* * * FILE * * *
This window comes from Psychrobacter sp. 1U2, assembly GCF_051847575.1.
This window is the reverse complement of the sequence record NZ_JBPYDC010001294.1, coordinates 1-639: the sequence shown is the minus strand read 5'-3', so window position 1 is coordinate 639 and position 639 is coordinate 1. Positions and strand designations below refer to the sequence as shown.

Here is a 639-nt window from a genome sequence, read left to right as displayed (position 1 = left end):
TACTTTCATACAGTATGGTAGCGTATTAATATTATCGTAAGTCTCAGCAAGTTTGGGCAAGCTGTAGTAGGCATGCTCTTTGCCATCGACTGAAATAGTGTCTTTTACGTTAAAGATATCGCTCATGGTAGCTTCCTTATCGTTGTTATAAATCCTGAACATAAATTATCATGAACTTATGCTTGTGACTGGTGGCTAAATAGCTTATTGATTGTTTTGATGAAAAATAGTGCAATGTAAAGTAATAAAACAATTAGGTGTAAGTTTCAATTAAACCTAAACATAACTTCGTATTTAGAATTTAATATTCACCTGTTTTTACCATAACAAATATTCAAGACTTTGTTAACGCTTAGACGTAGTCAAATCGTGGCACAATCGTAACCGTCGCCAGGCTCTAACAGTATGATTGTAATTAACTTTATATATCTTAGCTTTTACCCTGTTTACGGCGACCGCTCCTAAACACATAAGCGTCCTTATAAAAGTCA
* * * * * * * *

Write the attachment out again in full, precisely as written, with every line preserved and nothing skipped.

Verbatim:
This window comes from Psychrobacter sp. 1U2, assembly GCF_051847575.1.
This window is the reverse complement of the sequence record NZ_JBPYDC010001294.1, coordinates 1-639: the sequence shown is the minus strand read 5'-3', so window position 1 is coordinate 639 and position 639 is coordinate 1. Positions and strand designations below refer to the sequence as shown.

Here is a 639-nt window from a genome sequence, read left to right as displayed (position 1 = left end):
TACTTTCATACAGTATGGTAGCGTATTAATATTATCGTAAGTCTCAGCAAGTTTGGGCAAGCTGTAGTAGGCATGCTCTTTGCCATCGACTGAAATAGTGTCTTTTACGTTAAAGATATCGCTCATGGTAGCTTCCTTATCGTTGTTATAAATCCTGAACATAAATTATCATGAACTTATGCTTGTGACTGGTGGCTAAATAGCTTATTGATTGTTTTGATGAAAAATAGTGCAATGTAAAGTAATAAAACAATTAGGTGTAAGTTTCAATTAAACCTAAACATAACTTCGTATTTAGAATTTAATATTCACCTGTTTTTACCATAACAAATATTCAAGACTTTGTTAACGCTTAGACGTAGTCAAATCGTGGCACAATCGTAACCGTCGCCAGGCTCTAACAGTATGATTGTAATTAACTTTATATATCTTAGCTTTTACCCTGTTTACGGCGACCGCTCCTAAACACATAAGCGTCCTTATAAAAGTCA